James McKean, Author . Doubleday $23 (320p) ISBN 978-0-385-50319-8

The thrilling aspect of this time-traveling drama—guaranteed to excite any art-lover—is the discovery of a painting by Leonardo da Vinci; far less moving is the obligatory romance driving the plot. Matt O'Brien, an art restorer at the Metropolitan Museum of Art, is cleaning a grimy little painting, buried under many coats of old varnish, when he realizes it may be a hitherto unrecognized Leonardo, potentially of inestimable value. The subject is a beautiful woman, whom Matt names Anna. He spirits the painting out of the museum and compares it in Washington's National Gallery to the portrait of Ginevra de Benci, the sole genuine painting by da Vinci in the country, one of the few of his oeuvre in the world. Both are painted on matching poplar wood, with comparable signature marks by the artist, but the deeper significance to Matt is Anna herself, with whose quattrocento, or early Renaissance, image he has fallen in love. So deeply in love is he, that, like other love-besotted heroes of such stories, he is whisked back to the land and time of his beloved. He discovers that Anna is a contessa, married to an elderly man and pursued by the dangerous and jealous knight, Leandro. Mostly the two discuss pigments, as Anna paints. Their passion does not go beyond a genteel kiss before Matt is returned to his own time, but with the aid of some dubious scientific rigmarole he is back in the quattrocento. Conveniently, Anna's husband has died, the knight is gone and the way is clear for love. McKean's copious descriptions and ponderous prose slow his story down to a crawl, snuffing out the few genuine sparks of painterly delight. (July 2)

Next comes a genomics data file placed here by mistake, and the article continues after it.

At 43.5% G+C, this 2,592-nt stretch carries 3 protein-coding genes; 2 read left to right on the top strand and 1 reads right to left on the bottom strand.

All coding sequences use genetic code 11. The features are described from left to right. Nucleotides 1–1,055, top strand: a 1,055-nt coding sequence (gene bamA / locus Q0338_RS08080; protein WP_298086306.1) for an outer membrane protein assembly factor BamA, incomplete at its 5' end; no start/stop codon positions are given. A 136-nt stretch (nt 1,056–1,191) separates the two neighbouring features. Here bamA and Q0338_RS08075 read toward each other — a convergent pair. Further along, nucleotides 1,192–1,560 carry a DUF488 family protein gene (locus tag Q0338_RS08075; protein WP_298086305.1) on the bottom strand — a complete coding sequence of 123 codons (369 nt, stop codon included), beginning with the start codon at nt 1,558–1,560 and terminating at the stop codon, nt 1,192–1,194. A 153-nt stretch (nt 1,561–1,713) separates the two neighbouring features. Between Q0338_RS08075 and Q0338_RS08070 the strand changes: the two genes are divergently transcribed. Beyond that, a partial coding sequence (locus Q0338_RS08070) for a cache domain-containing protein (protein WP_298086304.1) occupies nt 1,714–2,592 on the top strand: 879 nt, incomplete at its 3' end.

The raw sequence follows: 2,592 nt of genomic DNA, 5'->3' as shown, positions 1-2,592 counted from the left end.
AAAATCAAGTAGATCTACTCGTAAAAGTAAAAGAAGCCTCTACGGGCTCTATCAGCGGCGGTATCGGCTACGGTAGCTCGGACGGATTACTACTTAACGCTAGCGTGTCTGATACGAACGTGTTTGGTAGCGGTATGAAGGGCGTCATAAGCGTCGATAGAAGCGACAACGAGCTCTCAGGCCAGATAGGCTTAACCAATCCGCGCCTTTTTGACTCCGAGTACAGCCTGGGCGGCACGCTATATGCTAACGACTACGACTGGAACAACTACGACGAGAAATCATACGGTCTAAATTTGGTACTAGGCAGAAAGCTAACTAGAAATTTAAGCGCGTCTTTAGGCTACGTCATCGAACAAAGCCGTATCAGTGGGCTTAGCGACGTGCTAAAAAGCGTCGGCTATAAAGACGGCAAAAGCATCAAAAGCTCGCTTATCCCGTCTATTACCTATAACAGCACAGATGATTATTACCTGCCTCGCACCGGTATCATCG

Reviewed on: 06/03/2002
Release date: 07/01/2002
Paperback - 310 pages - 978-0-385-72130-1
Open Ebook - 168 pages - 978-1-4000-7591-1
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